Healthcare for mums and babies. In that order. Oh, and you can leave your mum guilt at the door.
Dr Hannah Allen discusses the healthcare crisis that led to Tinto, the app for modern motherhood.
Ten minutes, multiple concerns, a mum, a baby, and a pandemic. What sounds like the beginning of a bad joke is my frustrating reality.
Let me introduce myself. I am a medical doctor first and foremost. I meant every word of the Hippocratic oath. I take care of others. I make life and death decisions every day.
But increasingly, my responsibility as a doctor seems mismatched with a healthcare system that is no longer fit for purpose. Whilst working in one of the most deprived areas of West London, I was alarmed by how many pregnant women and new mums needed help with both their physical and mental health. But what I was finding even more problematic was that, most of the time, the majority of women who came to see didn’t need to see a doctor at all. What they wanted and needed was another mum to talk to.
That’s where Tinto comes in. We launched the Tinto app to empower mothers with fast, reliable and personalised advice. From their pockets. 24 hours a day. In other words, my desire to provide accessible, trustworthy support to mothers all across the world stemmed from an absolute need.
When it comes to healthcare, women are systematically ignored, dismissed and pushed aside.
We all know that women are the major caregivers. But did you know that they also lead the frontline of healthcare, making 85% of all decisions? In fact, women also have significantly more complex wellbeing needs than their male counterparts. So, at every level, healthcare is female.
Despite this, women’s health has been repeatedly neglected by society. Women continue to suffer under a system that was created in 1948, set up to take care of ten million fewer women than we have today. Although pregnancy, childbirth and the early years can be the most joyous time for many women, all too often it can be isolating, frightening and guilt-ridden.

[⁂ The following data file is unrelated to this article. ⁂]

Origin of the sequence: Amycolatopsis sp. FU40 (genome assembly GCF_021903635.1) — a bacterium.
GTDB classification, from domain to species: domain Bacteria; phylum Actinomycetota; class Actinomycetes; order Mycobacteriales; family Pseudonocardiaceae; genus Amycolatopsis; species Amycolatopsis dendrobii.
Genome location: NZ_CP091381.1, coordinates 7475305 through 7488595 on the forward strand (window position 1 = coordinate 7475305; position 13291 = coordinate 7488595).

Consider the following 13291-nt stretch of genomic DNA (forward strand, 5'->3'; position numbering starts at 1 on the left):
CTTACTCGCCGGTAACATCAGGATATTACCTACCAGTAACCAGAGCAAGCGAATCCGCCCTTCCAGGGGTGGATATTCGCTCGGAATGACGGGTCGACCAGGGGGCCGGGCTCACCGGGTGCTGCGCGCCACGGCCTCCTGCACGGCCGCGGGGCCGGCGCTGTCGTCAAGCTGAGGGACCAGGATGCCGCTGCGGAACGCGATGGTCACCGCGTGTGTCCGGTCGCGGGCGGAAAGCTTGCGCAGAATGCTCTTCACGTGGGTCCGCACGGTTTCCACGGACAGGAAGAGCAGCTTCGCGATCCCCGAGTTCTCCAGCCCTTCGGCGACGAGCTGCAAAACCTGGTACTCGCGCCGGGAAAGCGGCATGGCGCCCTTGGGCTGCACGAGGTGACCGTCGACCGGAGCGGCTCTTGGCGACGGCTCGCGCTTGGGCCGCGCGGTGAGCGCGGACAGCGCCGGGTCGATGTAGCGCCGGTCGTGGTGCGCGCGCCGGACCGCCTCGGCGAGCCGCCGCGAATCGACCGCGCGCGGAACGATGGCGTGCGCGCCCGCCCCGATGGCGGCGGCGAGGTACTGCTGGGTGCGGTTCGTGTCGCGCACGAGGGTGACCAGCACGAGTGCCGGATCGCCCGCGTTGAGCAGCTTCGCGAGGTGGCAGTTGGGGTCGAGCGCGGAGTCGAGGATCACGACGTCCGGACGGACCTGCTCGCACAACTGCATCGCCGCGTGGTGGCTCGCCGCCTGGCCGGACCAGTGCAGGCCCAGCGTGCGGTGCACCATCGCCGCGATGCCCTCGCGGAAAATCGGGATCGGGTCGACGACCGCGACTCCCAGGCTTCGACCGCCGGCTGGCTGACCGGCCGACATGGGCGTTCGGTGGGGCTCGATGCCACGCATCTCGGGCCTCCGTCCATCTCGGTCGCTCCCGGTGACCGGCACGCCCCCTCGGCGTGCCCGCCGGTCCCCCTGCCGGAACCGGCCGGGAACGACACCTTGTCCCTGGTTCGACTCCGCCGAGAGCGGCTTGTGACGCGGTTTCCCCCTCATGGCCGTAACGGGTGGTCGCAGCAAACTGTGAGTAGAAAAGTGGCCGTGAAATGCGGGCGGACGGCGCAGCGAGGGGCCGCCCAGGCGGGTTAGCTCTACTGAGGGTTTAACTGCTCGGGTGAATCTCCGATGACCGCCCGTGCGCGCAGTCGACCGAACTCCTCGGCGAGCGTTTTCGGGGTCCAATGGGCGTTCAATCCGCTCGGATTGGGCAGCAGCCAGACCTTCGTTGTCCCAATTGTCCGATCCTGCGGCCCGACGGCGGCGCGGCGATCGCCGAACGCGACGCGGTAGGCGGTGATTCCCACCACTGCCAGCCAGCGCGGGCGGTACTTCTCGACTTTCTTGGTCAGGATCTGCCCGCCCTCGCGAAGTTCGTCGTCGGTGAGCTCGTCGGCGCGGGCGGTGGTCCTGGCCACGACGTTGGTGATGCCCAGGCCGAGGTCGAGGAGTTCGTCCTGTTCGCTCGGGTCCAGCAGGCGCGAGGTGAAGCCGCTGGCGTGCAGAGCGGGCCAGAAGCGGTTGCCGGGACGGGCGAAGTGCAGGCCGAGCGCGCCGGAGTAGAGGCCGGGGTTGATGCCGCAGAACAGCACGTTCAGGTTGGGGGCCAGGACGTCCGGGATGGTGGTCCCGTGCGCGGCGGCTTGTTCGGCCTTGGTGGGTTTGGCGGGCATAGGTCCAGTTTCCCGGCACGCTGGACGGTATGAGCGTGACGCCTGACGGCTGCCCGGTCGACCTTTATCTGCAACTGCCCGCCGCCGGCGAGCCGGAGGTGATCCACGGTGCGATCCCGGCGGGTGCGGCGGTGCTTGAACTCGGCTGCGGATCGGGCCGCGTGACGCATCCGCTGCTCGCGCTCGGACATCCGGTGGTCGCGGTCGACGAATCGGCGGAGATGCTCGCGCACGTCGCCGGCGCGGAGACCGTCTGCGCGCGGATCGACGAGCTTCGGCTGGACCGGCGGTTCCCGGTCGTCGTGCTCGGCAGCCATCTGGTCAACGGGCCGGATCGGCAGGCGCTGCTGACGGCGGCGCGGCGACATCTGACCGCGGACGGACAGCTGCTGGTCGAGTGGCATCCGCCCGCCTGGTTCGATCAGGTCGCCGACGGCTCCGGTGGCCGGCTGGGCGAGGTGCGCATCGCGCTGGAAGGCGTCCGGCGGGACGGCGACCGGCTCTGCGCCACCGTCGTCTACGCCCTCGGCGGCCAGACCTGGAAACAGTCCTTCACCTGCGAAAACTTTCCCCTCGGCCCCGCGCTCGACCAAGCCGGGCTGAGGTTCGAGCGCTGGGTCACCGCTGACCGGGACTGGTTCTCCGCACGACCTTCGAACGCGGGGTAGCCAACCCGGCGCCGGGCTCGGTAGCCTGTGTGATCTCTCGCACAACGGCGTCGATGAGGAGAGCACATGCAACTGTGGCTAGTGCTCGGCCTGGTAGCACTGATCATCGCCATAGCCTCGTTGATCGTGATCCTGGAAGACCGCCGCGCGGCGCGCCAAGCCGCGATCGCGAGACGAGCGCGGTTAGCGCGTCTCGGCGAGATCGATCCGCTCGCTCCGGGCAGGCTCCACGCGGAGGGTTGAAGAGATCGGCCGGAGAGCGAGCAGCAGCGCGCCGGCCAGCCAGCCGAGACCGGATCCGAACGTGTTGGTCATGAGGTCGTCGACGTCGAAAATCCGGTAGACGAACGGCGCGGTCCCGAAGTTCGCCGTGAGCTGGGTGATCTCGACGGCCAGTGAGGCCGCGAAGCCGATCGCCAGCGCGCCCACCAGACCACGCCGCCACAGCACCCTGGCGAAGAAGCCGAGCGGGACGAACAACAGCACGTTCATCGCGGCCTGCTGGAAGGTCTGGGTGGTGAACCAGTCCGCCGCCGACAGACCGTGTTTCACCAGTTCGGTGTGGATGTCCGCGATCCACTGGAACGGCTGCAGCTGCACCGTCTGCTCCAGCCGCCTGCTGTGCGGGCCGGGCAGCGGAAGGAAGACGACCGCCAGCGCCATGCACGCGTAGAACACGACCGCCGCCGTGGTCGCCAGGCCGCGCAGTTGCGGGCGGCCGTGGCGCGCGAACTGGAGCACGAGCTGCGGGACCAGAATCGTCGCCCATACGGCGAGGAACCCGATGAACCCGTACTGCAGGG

30% of mums suffer postnatal depression, and yet referrals for psychological therapy can take months, if not half a year. Suicide remains the leading cause of direct death among new mothers. Throw in the wider psycho-social effects of a pandemic and you’ve got a healthcare crisis stacking on top of a healthcare crisis.
Childbirth doesn’t stop for a pandemic. A baby with colic or reflux would be forgiven for missing the memo on the hysteria of the outside world. Mothers continue to be mothers. Life goes on. What concerns me most is not necessarily the immediate effect of the pandemic on maternal mental health but the long-term fallout. We simply do not have the level of care provision to cope with this pressure. We are clearly not doing enough to support women before they reach crisis point. We need to act now in order to put a halt on the catastrophes for women, children and families as whole.
Enough is enough. Say hello to Tinto.
It takes a village, right? But in a world that claims to be more connected than ever, the reality of that village is becoming more distant and fragmented for most women.
But it doesn’t have to be this way. Our mission at Tinto is to give women control of their own physical and mental wellbeing as they embark on motherhood. Whether they’re battling with mental health, breastfeeding or pelvic health, we offer trustworthy advice from mums and experts who really know their stuff. So that, ultimately, women get heard. No more one-size-fits-all advice. Just personalised answers so that every connection is meaningful.
Never before has there been a medically credible online space for women to turn to when they need support. I am really proud of the front-line work we’re doing to help support a healthcare system that is on its knees. Because women deserve better. Not when the NHS recovers, or the pandemic is over. But right now.